4. We know you travel a lot, especially Sidney. Do you take photos of your trip?

Of course! For me (Sidney) personally, I love photography because it is a way I can express my passion easily. I was an art major in university, and my first passion was drawing and painting. But drawing something takes a lot of time. With a camera, I can capture the beauty of what I was seeing wherever I go with a single snap. I can still use my brain and eye for the compositions and colours, and I can express my visual arts passion in an easy way, without having to spend more than 30 minutes to draw one picture.

by Dennis + Dewi for SweetEscape in Amsterdam
by Dennis + Dewi for SweetEscape in Amsterdam

Which is why, we also love SweetEscape very much, because the idea of not being the one who takes the photographs and actually being photographed once in a while is really fun! Honestly, I'm (Sidney) not a big fan of being photographed, like most guys, I believe. But for a family photo, it's always nice to have, since most of the times we'd have to take turns taking pictures with the kids, or resort to selfies. With SweetEscape, we don't have to worry about this, and all five of us can be in the picture together!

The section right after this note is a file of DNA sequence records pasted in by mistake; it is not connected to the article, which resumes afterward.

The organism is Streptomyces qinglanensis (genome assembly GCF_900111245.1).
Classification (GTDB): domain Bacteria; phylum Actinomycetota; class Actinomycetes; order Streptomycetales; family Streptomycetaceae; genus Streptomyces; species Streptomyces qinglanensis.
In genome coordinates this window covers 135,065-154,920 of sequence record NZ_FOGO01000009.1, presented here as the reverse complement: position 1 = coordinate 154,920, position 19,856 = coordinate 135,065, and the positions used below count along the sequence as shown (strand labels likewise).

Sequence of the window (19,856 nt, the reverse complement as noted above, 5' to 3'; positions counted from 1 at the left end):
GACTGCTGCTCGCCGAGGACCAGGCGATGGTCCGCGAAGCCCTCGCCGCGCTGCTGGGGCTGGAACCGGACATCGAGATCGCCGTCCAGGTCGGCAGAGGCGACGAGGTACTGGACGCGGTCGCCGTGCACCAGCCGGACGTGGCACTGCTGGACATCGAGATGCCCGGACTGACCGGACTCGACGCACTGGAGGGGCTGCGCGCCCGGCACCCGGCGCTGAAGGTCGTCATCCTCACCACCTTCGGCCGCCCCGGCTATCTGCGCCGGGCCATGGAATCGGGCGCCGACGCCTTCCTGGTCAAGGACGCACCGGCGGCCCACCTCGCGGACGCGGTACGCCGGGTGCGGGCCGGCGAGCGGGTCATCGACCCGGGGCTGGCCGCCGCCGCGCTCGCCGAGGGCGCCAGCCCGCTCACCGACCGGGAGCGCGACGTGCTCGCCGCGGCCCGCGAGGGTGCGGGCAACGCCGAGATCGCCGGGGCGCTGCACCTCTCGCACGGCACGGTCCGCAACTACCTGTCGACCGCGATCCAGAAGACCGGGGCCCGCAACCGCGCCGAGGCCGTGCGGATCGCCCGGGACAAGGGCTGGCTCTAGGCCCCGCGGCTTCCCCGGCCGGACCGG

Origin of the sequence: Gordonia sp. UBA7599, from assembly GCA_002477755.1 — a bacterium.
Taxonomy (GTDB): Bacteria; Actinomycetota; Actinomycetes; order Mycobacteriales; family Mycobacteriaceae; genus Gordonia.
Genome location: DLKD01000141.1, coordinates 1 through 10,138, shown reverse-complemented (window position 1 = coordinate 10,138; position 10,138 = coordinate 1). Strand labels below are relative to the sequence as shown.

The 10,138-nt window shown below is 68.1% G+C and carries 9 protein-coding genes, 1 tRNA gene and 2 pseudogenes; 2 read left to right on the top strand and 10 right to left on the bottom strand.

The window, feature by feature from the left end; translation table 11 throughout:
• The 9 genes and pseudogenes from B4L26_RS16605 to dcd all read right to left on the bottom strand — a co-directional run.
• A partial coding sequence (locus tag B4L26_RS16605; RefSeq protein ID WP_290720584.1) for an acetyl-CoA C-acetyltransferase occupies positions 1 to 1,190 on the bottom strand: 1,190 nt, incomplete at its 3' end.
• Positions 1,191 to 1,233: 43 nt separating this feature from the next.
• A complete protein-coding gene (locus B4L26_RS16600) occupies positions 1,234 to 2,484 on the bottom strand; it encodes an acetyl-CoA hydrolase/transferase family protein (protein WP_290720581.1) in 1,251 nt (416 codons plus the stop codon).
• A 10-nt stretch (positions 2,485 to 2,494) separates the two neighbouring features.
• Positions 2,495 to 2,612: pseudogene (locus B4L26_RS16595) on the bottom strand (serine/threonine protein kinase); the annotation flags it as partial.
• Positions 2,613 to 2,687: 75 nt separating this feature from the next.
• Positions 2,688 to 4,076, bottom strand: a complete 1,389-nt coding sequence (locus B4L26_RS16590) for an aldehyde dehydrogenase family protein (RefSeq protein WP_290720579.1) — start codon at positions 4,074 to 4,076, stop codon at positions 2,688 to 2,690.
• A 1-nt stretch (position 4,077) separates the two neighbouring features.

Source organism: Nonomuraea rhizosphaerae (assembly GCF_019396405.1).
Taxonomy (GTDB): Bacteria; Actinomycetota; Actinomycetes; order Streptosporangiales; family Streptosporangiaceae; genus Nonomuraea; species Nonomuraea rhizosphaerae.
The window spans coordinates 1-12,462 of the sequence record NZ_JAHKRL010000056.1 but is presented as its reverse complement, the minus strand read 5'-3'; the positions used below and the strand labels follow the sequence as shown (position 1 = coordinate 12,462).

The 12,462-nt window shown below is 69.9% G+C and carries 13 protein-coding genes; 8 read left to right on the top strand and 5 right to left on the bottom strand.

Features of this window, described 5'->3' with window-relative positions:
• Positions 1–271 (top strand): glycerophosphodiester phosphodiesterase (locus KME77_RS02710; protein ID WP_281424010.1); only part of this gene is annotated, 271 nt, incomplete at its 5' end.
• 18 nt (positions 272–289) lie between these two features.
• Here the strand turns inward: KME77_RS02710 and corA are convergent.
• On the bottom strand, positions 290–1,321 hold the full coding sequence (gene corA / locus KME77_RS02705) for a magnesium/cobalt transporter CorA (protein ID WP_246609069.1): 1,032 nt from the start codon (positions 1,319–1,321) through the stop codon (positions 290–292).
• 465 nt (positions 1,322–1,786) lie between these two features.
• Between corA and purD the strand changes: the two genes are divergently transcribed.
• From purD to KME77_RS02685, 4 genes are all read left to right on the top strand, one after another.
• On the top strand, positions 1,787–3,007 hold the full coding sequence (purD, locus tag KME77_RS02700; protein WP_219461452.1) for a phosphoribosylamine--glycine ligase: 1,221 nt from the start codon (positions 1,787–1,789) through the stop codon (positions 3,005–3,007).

by Dennis + Dewi for SweetEscape in Amsterdam

SweetEscape connects you to thousands of local professional photographers in more than 500 cities around the world, so you can capture every moment and get beautiful photos directly to your devices in just 48 hours after your session. This holiday season, capture more with SweetEscape's JINGLE DEALS, where you can get sessions starting as low as USD 50! Download our app, book your session today and let's #MakeLifeMemorable!